• 6/60 has MAR of 10 minutes of arc, so LogMAR is Log(10) = 1
  • Each line differs from the next by 0.1
  • Five letters on each line; each letter scores 0.025
  • 6/6 is LogMAR 0, so visual acuity is zero!
  • Lower lines (that is, better acuity) have negative scores!

acuity scores

Visual Acuity (VA)

visual acuity

Visual field defects

  • Not a characteristic of Down's syndrome
  • May occur in cerebral palsy, associated with the site of brain injury
  • We all have a blind spot, of which we are NOT AWARE
  • A child with a visual field defect WILL NOT KNOW it

visual field defect

  • The right visual cortex represents left visual field and vice versa.
  • Defects affecting only the right or left field in both eyes are possible hemianopia
  • One study suggested 75% of children with hemiplegia had hemianopic field defects.
  • The lower visual cortex represents upper visual field and vice versa...
  • Defects affecting only the upper (uncommon) or lower field (more common) are possible

What would make us suspect visual field defect?

  • Mobility problems
  • Bumping into or tripping over objects
  • Failure to respond to approach from one side
  • Surprise or distress if approached from one side
  • Extreme difficulty on steps or stairs (lower field defect)

Additional visual / ocular defects in children with Down's syndrome and cerebral palsy

  • Refractive errors (60%)
  • Poor accommodation (80%)
  • Reduced visual acuity and contrast sensitivity (100%)
  • Squint
  • Nystagmus
  • Blepharitis
  • Cataracts (8-13%)
  • Keratoconus (15%)
  • Poor eye movement control
  • Cerebral visual impairment

Squint (strabismus) - 25% DS, 54% CP

  • Can be associated with any (or no) refractive error
  • Is often alternating in DS and CP (alternation is rare in ordinary children) and vision is equal R+L
  • Children with CP sometimes use different eyes for different directions of gaze
  • In a consistent squint, the image from the non-fixing eye is suppressed
  • If a squint is constant in one eye, the nerve pathways from that eye fail to develop fully and amblyopia (lazy eye) results
  • Patching reverses the competition and improves acuity in the open eye, but does NOT correct the squint

Nystagmus – 15% in DS, similar in CP?

  • Regular 'wobble' of the eyes
  • Associated with visual impairment, as with typical children
  • Associated with abnormal head posture (null point of nystagmus), as with typical children
  • Needs the same support in children with DS and CP as in typical children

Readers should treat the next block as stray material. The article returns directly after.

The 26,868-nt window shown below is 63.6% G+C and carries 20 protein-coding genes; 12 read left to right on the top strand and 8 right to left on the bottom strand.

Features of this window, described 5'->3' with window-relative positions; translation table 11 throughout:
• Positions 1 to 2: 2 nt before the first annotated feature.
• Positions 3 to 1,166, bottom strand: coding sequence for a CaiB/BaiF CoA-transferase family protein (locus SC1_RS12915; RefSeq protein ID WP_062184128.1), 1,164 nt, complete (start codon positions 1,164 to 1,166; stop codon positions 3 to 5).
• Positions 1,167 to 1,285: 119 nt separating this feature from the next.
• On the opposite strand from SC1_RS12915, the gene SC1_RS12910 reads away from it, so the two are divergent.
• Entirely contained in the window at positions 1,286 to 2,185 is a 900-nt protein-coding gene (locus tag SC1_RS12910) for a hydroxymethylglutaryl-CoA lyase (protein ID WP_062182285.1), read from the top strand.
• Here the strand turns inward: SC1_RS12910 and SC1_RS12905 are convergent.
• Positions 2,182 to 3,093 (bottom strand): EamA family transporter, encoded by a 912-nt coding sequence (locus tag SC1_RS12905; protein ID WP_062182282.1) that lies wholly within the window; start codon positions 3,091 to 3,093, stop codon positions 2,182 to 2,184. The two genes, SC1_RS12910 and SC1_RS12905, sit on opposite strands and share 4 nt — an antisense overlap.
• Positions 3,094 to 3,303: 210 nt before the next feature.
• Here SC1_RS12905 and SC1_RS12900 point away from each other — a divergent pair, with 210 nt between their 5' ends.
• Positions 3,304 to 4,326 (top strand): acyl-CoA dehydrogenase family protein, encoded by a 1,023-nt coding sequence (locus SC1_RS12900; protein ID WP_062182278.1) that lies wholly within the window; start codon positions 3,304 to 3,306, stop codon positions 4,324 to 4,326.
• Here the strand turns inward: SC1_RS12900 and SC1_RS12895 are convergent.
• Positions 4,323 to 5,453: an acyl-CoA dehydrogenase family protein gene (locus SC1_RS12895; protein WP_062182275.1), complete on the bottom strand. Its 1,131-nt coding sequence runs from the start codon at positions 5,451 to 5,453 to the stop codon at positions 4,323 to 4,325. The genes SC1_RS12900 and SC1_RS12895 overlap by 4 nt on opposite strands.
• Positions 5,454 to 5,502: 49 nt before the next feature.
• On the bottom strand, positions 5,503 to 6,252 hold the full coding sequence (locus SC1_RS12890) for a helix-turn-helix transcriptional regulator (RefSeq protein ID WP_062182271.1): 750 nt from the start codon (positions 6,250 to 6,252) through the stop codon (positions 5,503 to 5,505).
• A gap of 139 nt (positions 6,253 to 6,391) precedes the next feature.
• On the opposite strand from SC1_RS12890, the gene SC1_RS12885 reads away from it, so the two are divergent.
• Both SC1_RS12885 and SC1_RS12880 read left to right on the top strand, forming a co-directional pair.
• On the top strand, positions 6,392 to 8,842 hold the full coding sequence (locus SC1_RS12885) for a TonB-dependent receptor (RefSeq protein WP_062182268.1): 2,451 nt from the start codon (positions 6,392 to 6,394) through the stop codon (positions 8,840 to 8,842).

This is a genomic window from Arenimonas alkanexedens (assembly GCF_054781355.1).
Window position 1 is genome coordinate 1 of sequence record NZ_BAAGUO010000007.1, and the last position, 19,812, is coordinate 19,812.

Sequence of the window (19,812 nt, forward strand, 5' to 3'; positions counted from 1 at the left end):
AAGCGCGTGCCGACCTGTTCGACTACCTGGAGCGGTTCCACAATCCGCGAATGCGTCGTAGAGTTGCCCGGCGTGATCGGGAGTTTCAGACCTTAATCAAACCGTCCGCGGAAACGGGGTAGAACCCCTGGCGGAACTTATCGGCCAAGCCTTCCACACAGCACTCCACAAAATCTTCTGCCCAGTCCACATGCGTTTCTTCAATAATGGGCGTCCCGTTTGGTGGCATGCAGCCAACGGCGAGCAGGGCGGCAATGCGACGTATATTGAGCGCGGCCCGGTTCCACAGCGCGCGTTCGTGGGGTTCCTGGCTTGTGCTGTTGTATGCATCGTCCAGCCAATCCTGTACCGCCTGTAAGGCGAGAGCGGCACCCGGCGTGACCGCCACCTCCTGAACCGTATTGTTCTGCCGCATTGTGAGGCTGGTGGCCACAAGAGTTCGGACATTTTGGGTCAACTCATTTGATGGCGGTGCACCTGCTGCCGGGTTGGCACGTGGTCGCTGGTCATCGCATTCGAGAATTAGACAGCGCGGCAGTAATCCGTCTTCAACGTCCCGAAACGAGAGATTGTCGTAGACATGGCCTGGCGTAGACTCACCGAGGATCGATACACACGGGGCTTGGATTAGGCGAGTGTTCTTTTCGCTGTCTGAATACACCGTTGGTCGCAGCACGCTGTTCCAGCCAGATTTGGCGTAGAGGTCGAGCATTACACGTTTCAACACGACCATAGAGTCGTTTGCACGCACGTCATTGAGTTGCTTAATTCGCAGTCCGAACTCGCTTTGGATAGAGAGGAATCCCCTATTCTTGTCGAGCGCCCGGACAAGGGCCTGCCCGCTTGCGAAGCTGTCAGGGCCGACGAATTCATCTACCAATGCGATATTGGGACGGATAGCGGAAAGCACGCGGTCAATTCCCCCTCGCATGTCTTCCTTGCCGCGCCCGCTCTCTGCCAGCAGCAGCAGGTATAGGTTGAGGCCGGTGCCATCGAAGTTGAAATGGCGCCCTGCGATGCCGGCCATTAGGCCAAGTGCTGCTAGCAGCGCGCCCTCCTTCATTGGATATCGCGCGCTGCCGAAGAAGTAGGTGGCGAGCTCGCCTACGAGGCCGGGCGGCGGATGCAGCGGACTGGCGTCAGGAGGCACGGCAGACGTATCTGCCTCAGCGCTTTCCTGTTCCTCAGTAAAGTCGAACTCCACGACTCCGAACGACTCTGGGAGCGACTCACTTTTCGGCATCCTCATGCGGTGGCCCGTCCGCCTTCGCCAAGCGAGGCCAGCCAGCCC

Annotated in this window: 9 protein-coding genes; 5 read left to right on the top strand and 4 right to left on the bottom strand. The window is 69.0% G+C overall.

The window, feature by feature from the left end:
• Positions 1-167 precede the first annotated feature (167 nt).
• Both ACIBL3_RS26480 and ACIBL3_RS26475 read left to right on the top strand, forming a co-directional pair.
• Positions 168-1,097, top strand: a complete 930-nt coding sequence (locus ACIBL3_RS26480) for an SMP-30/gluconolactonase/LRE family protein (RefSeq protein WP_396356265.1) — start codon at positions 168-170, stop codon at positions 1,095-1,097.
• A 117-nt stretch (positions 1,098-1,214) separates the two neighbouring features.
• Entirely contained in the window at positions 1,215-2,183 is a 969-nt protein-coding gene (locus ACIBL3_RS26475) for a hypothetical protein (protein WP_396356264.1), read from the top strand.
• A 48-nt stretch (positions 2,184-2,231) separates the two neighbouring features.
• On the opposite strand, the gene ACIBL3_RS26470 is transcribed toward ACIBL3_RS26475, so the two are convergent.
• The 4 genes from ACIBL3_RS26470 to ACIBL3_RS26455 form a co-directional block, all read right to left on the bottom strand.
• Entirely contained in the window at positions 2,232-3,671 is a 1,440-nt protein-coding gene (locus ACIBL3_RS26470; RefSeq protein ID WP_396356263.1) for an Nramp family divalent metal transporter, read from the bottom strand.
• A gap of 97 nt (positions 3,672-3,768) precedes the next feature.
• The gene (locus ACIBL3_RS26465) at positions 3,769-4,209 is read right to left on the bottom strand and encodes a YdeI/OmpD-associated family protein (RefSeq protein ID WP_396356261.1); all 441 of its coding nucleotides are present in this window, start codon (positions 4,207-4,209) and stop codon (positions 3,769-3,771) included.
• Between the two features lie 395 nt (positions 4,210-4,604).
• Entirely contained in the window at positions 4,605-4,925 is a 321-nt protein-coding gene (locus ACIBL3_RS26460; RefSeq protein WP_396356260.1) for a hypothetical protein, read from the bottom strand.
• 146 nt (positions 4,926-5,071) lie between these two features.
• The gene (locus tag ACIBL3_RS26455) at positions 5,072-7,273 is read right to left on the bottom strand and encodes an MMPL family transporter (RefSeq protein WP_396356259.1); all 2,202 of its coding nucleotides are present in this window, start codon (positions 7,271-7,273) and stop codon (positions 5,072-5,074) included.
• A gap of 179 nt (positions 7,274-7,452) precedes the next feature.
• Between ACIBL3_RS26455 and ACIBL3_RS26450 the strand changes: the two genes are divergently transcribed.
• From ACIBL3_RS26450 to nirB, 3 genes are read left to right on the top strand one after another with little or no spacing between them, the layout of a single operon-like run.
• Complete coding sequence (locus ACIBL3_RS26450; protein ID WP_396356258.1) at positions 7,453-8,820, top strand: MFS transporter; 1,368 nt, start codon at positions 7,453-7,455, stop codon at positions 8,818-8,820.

Blepharitis - up to 50% in DS

Responds to lid hygiene measures

  • Baby shampoo on a clean finger
  • Scrub the lid edges every night


  • Congenital slightly more common in DS and CP than typical infants
  • Detected at neonatal checks
  • 'Senile' cataracts occur decades earlier than general population
  • Cause glare so main feature is difficulty when light is towards the subject
  • Reduce contrast perception, very variable vision depending on the background
  • Treatment is the same as general population, surgical removal with implant

Cataract extraction

cataract extraction

Cataract removed and replaced with plastic implant

Keratoconus – 15% in DS

  • Growth of the cornea into conical shape
  • Onset teens
  • Can stabilise or progress
  • Causes increase in myopia (short-sight)
  • Not correctable with glasses
  • Distorted vision leading to visual impairment
  • Correctable, as in general population, with contact lenses
  • If progressive can cause corneal scarring
  • Late stage treated with corneal graft

Diagnosis of keratoconus in DS

  • Cornea becomes thinner and more curved
  • People with DS have thinner, more curved corneas to begin with
  • Early diagnosis is difficult, but until recently, not important
  • Collagen cross-linkage therapy can halt progression
  • MUST be carried out at very early stage

Eye movement difficulties

  • Problems in making accurate eye movements, or sustaining an eye position
  • Distinguish this from nystagmus the two conditions are quite separate, but can occasionally occur together
  • Estimated prevalence of 25% in CP?

What are eye movements for?

eye movements

  • To allow 'best vision' of the object of interest
  • To allow localisation of objects
  • To 'stabilise' the visual world
  • For social interaction
  • To keep both eyes aligned

What are the consequences of being unable to make or sustain accurate eye movements?

  • Difficulty in concentrating and learning?
  • Poor spatial awareness?
  • An unstable world?
  • Limited social development?
  • Double vision?

Poor eye movement control must constitute a severe visual impairment.
Poor eye movement control complicates our assessment of a child's potential vision.
Poor eye movement control limits a child's ability to adapt to spectacles?

Spectacle lenses

  • produce distortions
  • cause magnification / minification, that is, distances become difficult to judge
  • change the apparent position of objects

Adaptation experiments (1960's): Only subjects allowed full control of hand and body movements adapted to the spectacles.

Children with cerebral palsy may find it much more difficult to adapt to spectacle lenses if they cannot move freely

Visual perceptual deficits and cerebral visual impairment (CVI)
(consult Gordon Dutton or Andrew Blaikie)

  • Condition in which vision is disturbed, but the eyes appear fully healthy
  • Can range from minor problems in visual interpretation to no light perception
  • Reasonably common in CP
  • May occur in DS watch this space!

Thanks to: all of the children who take part in our studies, and their families